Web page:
(73 of 94) I saw this osprey dive into the river and come up with a fish. Unfortunately the image is not sharp because the boat was moving fast, the bird was far away and flying fast. I'm glad I at least got
Western Grebe (571 views)
by Terry Costales
(74 of 94) There were many Western Grebes on the lake. They were more wary of people than the ducks and kept their distance.
by Terry Costales
(75 of 94) The red squirrels in Germany don't look like the squirrels here. Get a load of those ear tufts! This shot was back lit and little more than a silhouette, but it was the only close-up I got. So I
by Terry Costales
(76 of 94) Our guide Jaime was very excited to see these migratory Jabiru because they were a very rare sight. Jabiru are storks which stand four and a half feet tall. The ones we saw were sedate and seemed
by Terry Costales
(77 of 94) Mandarin ducks are very striking in appearance. At least the male, he looks like he's wearing a costume.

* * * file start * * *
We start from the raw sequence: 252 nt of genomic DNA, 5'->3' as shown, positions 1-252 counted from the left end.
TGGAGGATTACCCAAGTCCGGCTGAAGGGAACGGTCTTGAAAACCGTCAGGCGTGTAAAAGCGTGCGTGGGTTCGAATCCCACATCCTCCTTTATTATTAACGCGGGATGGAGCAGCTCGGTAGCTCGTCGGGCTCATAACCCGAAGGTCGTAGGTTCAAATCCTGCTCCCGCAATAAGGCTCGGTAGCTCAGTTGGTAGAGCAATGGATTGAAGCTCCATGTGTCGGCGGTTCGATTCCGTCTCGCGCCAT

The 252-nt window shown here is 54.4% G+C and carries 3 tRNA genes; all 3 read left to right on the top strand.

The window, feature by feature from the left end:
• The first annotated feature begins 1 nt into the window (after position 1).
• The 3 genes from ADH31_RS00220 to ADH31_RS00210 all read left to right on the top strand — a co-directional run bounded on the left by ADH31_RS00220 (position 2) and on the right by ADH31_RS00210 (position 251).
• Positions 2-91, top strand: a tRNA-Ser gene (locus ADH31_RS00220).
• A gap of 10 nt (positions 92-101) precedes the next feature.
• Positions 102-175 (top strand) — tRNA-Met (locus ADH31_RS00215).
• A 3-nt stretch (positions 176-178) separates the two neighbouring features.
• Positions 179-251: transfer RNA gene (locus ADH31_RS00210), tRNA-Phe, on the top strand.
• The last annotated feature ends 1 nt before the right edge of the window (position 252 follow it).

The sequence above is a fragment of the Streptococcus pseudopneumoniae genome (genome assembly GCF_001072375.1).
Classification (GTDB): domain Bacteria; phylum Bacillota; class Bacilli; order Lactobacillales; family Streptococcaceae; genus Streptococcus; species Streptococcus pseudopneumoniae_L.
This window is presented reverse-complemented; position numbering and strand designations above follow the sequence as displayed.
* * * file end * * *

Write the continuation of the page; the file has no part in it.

by Terry Costales
(78 of 94) Here is a close up of yesterdays' subject.
by Terry Costales
(79 of 94) There were many male and female Goldeneyes out on the lake that day. This is a very handsome male. Goldeneyes are closely related to Buffleheads and are also found in Scotland and Great Britain.
Anna's Hummingbird (649 views)
by Terry Costales
(80 of 94) Yesterday in Palo Alto was chilly and grey for the most part. Fortunately the sun came out once in a while and highlighted this wonderful little bird while it fed.
by Terry Costales
(81 of 94) It's breeding season again for the Night Herons and Snowy Egrets. Here is a Heron settling a property dispute with his Egret neighbor.
Grey Heron (650 views)
by Terry Costales
(82 of 94) The Grey Heron is the European version of our Great Blue Heron and quite plentiful in the city of Stuttgart. I saw this one in a large city park where I was lucky to get this in-flight shot. When
by Terry Costales
(83 of 94) On the bank was a gorgeous male basilisk. Observe from the color change that he was still shedding his skin.
by Terry Costales